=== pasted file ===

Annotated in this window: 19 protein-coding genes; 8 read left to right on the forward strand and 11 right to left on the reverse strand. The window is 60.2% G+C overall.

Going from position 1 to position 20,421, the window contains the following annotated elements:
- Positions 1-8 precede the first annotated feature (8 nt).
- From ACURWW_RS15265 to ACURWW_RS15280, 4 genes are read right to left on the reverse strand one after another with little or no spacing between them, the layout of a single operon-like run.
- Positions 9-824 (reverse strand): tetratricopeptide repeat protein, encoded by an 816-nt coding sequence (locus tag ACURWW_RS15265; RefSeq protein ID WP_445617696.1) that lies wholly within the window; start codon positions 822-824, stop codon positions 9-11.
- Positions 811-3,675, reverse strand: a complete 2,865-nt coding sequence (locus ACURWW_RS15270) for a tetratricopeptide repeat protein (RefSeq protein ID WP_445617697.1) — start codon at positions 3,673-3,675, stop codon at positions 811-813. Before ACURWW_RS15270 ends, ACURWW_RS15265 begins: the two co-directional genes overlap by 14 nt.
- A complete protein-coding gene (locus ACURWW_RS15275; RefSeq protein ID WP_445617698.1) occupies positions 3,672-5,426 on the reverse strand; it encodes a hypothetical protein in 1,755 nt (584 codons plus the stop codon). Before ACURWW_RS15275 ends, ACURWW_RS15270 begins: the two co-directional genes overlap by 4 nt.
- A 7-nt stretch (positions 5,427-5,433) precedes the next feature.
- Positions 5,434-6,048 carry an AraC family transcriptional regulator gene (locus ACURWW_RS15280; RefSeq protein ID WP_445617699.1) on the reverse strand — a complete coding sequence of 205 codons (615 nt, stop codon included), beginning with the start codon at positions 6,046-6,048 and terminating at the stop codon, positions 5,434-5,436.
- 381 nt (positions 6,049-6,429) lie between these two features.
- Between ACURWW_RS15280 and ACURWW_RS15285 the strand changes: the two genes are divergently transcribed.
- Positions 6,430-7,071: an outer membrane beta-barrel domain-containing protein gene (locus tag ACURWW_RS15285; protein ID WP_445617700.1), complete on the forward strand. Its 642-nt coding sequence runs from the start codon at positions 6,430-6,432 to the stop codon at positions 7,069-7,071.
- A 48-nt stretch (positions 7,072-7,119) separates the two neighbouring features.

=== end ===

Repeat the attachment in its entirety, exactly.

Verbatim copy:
Annotated in this window: 19 protein-coding genes; 8 read left to right on the forward strand and 11 right to left on the reverse strand. The window is 60.2% G+C overall.

Going from position 1 to position 20,421, the window contains the following annotated elements:
- Positions 1-8 precede the first annotated feature (8 nt).
- From ACURWW_RS15265 to ACURWW_RS15280, 4 genes are read right to left on the reverse strand one after another with little or no spacing between them, the layout of a single operon-like run.
- Positions 9-824 (reverse strand): tetratricopeptide repeat protein, encoded by an 816-nt coding sequence (locus tag ACURWW_RS15265; RefSeq protein ID WP_445617696.1) that lies wholly within the window; start codon positions 822-824, stop codon positions 9-11.
- Positions 811-3,675, reverse strand: a complete 2,865-nt coding sequence (locus ACURWW_RS15270) for a tetratricopeptide repeat protein (RefSeq protein ID WP_445617697.1) — start codon at positions 3,673-3,675, stop codon at positions 811-813. Before ACURWW_RS15270 ends, ACURWW_RS15265 begins: the two co-directional genes overlap by 14 nt.
- A complete protein-coding gene (locus ACURWW_RS15275; RefSeq protein ID WP_445617698.1) occupies positions 3,672-5,426 on the reverse strand; it encodes a hypothetical protein in 1,755 nt (584 codons plus the stop codon). Before ACURWW_RS15275 ends, ACURWW_RS15270 begins: the two co-directional genes overlap by 4 nt.
- A 7-nt stretch (positions 5,427-5,433) precedes the next feature.
- Positions 5,434-6,048 carry an AraC family transcriptional regulator gene (locus ACURWW_RS15280; RefSeq protein ID WP_445617699.1) on the reverse strand — a complete coding sequence of 205 codons (615 nt, stop codon included), beginning with the start codon at positions 6,046-6,048 and terminating at the stop codon, positions 5,434-5,436.
- 381 nt (positions 6,049-6,429) lie between these two features.
- Between ACURWW_RS15280 and ACURWW_RS15285 the strand changes: the two genes are divergently transcribed.
- Positions 6,430-7,071: an outer membrane beta-barrel domain-containing protein gene (locus tag ACURWW_RS15285; protein ID WP_445617700.1), complete on the forward strand. Its 642-nt coding sequence runs from the start codon at positions 6,430-6,432 to the stop codon at positions 7,069-7,071.
- A 48-nt stretch (positions 7,072-7,119) separates the two neighbouring features.